Snow.  This Rosemary Clooney song also comes from a movie, “White Christmas”, so at least it has a Christmas theme.  But the entire song is about snow and how soon they will see it and can go skiing.  She is so enthralled with the white stuff that she wants to wash her face and hair with it.  Even up north snow usually doesn’t arrive until after Christmas.  You have to go to the mountains to get it beforehand.  Snow just leaves me cold.  We got it Christmas Eve exactly once in my lifetime, in 1985.  I guess it was nice.  I worried about making it to Christmas dinner the next day, but of course, it melted away immediately.  Thank Goodness!

Let it Snow.  I guess you are getting the theme now.  Yep, it is another seduction, possibly post seduction song about how it is starting to snow or may snow so there’s no need to hurry out into it, and Dino and friend can spend some quality time popping corn and snuggling by the fire.  Nothing wrong in any of that except that it has ABSOLUTELY nothing to do with Christmas.  Christmas isn’t mentioned at all in the song. Ostensibly it’s February and it’s really COLD outside (not LA). So by all means, cuddle by the fire, do some snogging, drink some hot cocoa, but don’t play this song at Christmas.  Thank you very much.

Frosty the Snowman.  Ok, I admit I hate including this song, because it is jolly, and there are children in it playing with a magical snowman who came to life one day, probably AFTER Christmas.  Again Christmas isn’t mentioned in the song.  True, they turned it into a Christmas themed cartoon narrated by Jimmy Durante.  He led them down the streets of town right to a traffic cop.  Hey, don’t you cry, he’ll be back again next year. So, white lives do matter.  It is charming in a heavy hammy way, but I hate songs about snow.  So enough said.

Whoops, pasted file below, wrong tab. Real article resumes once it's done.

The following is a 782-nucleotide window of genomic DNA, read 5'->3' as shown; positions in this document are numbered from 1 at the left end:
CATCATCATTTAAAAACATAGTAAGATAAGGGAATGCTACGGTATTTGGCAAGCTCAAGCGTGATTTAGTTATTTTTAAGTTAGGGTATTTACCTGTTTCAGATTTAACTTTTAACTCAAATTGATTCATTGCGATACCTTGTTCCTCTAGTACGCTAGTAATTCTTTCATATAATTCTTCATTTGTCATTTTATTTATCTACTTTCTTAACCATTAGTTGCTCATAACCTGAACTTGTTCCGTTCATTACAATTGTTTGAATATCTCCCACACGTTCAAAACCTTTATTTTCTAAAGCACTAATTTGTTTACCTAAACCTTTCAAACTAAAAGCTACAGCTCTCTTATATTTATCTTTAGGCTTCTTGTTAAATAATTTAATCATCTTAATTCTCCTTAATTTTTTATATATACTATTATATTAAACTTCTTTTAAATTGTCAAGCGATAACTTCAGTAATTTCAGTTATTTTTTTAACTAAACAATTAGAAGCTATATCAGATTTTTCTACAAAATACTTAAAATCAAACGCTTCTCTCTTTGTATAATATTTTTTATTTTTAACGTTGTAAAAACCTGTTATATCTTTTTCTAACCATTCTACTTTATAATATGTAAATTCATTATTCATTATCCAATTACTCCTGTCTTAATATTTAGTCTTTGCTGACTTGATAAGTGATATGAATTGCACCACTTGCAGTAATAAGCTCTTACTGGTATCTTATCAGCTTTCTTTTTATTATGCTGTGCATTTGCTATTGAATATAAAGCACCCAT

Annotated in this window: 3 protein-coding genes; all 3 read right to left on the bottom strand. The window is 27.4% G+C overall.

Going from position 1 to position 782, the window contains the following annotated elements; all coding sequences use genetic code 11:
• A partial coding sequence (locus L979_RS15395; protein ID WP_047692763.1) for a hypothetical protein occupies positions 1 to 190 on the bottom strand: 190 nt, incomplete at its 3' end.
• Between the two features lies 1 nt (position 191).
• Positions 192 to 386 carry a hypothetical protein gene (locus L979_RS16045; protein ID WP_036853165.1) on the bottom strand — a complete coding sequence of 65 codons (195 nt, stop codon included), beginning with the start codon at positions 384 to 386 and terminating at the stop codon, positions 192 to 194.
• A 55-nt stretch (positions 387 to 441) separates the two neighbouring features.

Blue Christmas.  Ok, it mentions Christmas, but that isn’t enough or at least it isn’t Christmassy enough.  I love the King of Rock-and-Roll as much or as little as the next guy, but the song is a downer.  It is a post love affair gone south (unfortunately not south enough as he still mentions the white stuff).  It will be a blue Christmas without her and cold too no doubt.  She’ll be doing alright with her Christmas of white but he’ll have a blue, blue, blue, BLUE Christmas.  Where’s my Prozac?  Thanks man for destroying the Christmas mood.  And happy new year to you too.

So this is Christmas. OMG, where do I start with this shrug of a song?  Ho hum, SO this is Christmas.  This is the modern version of “Bah! Humbug!”.  What have we done?  I suppose you will want the WHOLE day off?  Can’t you Bob Cratchits do something meaningful to save the world?  What a waste of carbon credits! Don’t you dare squander any more coal! Stop populating the world with tiny Tims.  It’s the Earth, stupid.  Why isn’t it titled Just Imagine There’s No Christmas? It would make the cheerless thought complete.

Winter Wonderland.  I know, I know.  It is so popular and upbeat, and it is ubiquitous.  And it sounds Christmassy. At least, the seduction is headed somewhere since they do want Parson Brown to marry them as soon as he’s in town.  Old Rev. Brown must get around.  It’s so quaint that she’s holding out for the ring.  Until then, they frolic and play in the Eskimo way while pretending that the snowman they built is a circus clown.  Well, that just turned creepy.  Let’s move on.